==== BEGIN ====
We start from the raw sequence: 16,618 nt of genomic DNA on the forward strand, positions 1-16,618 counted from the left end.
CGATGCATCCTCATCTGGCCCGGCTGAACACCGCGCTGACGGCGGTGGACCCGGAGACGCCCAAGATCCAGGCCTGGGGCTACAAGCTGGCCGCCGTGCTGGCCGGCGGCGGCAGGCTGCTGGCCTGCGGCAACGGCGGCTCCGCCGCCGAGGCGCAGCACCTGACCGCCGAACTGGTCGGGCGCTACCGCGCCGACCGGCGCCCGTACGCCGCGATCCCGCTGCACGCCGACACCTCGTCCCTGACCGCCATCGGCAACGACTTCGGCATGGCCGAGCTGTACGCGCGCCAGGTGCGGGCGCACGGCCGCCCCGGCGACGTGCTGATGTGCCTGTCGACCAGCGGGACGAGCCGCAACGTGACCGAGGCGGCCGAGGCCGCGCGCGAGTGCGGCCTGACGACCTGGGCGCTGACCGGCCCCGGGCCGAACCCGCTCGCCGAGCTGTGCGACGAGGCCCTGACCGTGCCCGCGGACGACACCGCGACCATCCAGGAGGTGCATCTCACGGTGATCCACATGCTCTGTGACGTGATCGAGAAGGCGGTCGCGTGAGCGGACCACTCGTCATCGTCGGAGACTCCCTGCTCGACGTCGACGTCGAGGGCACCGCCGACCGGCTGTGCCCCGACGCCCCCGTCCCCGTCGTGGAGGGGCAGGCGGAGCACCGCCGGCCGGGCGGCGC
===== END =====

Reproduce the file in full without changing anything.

We start from the raw sequence: 16,618 nt of genomic DNA on the forward strand, positions 1-16,618 counted from the left end.
CGATGCATCCTCATCTGGCCCGGCTGAACACCGCGCTGACGGCGGTGGACCCGGAGACGCCCAAGATCCAGGCCTGGGGCTACAAGCTGGCCGCCGTGCTGGCCGGCGGCGGCAGGCTGCTGGCCTGCGGCAACGGCGGCTCCGCCGCCGAGGCGCAGCACCTGACCGCCGAACTGGTCGGGCGCTACCGCGCCGACCGGCGCCCGTACGCCGCGATCCCGCTGCACGCCGACACCTCGTCCCTGACCGCCATCGGCAACGACTTCGGCATGGCCGAGCTGTACGCGCGCCAGGTGCGGGCGCACGGCCGCCCCGGCGACGTGCTGATGTGCCTGTCGACCAGCGGGACGAGCCGCAACGTGACCGAGGCGGCCGAGGCCGCGCGCGAGTGCGGCCTGACGACCTGGGCGCTGACCGGCCCCGGGCCGAACCCGCTCGCCGAGCTGTGCGACGAGGCCCTGACCGTGCCCGCGGACGACACCGCGACCATCCAGGAGGTGCATCTCACGGTGATCCACATGCTCTGTGACGTGATCGAGAAGGCGGTCGCGTGAGCGGACCACTCGTCATCGTCGGAGACTCCCTGCTCGACGTCGACGTCGAGGGCACCGCCGACCGGCTGTGCCCCGACGCCCCCGTCCCCGTCGTGGAGGGGCAGGCGGAGCACCGCCGGCCGGGCGGCGC